Another arm of Jillian's BAC work takes place at the Madison Women's Prison, where she has begun weekly quilting classes for 15 of the women. Jillian told us, "I'm having so much fun...The woman are working on quilts for MVOB...They are really cranking them out and having a great time...The ladies that are incarcerated are moved when I talk about CASA and all the children in foster care. Most have been in the system themselves and talk about their experiences. The thought of making quilts for other children has been inspirational for them."
There is another group of eight ladies at the prison who are crocheting blankets for MVOB. "Their daily job at the prison is to crochet. They are crocheting blankets for me and it is amazing," Jillian added.
Thanks to Jillian and the other Blanket Angel Coordinators around the U.S., children in foster care far from Central Ohio will be comforted with handmade blankets, each with a special MVOB label attached so that each child can put their name on "their very own blanket."
For information about helping MVOB in YOUR area, check out our Blanket Angel Coordinator webpage
We are celebrating! As we opened the workshop on Friday, December 6, our blanket count was 19,869, SO close to our 20,000 goal.
We were excited to see several blanket angels arrive with donations, and the total started to climb as they pushed the blue blanket counter button.
Closer and closer, until the last donation of 21 blankets brought the total to 20,002! Share the moment below.
Many, many thanks to all of our supporters, all over Ohio and in 16 other states, for your faithful efforts that allowed us to reach this ambitious goal. We are blessed by your support.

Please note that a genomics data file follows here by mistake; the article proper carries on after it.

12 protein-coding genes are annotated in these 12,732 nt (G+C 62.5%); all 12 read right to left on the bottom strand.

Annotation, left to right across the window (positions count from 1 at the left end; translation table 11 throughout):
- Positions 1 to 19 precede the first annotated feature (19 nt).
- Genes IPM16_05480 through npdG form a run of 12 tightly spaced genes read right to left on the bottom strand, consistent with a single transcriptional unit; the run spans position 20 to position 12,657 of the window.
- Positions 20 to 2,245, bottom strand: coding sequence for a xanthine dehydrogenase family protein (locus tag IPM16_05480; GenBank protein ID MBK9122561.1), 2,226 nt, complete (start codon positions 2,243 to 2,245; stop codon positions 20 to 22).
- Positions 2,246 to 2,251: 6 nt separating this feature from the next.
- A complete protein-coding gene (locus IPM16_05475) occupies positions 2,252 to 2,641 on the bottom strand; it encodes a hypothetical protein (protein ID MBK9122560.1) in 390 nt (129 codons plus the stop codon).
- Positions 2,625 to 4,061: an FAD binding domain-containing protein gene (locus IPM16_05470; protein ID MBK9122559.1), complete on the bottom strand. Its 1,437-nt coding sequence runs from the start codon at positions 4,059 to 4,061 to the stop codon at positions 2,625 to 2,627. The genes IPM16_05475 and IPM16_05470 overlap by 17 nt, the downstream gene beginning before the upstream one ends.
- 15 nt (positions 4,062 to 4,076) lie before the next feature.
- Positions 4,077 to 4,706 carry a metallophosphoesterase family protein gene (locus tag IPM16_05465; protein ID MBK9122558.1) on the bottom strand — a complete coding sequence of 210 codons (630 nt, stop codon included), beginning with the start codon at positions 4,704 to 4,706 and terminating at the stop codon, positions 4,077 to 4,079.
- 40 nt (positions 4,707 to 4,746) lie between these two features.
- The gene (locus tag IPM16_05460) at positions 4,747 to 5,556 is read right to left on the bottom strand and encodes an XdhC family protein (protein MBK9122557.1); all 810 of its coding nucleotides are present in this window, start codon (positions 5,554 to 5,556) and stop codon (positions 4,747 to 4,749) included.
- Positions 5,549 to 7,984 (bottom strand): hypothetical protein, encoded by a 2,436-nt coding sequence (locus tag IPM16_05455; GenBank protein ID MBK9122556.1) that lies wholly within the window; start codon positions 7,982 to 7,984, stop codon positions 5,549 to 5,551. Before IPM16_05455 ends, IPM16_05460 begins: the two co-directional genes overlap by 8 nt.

My Very Own Blanket has been selected for the 2019 Best of Westerville Award in the Non-Profit Organization category by the Westerville Award Program.
Each year, the Westerville Award Program identifies companies that we believe have achieved exceptional marketing success in their local community and business category. These are local companies that enhance the positive image of small business through service to their customers and our community. These exceptional companies help make the Westerville area a great place to live, work and play.
Various sources of information were gathered and analyzed to choose the winners in each category. The 2019 Westerville Award Program focuses on quality, not quantity. Winners are determined based on the information gathered both internally by the Westerville Award Program and data provided by third parties.
We usually don’t learn directly about the effect of the blankets we give to children in foster care. Today is different.
Lori, a Volunteer Coordinator from Montgomery County CASA*, picked up a bag of 100 blankets this morning to replenish their supply. She shared this with us: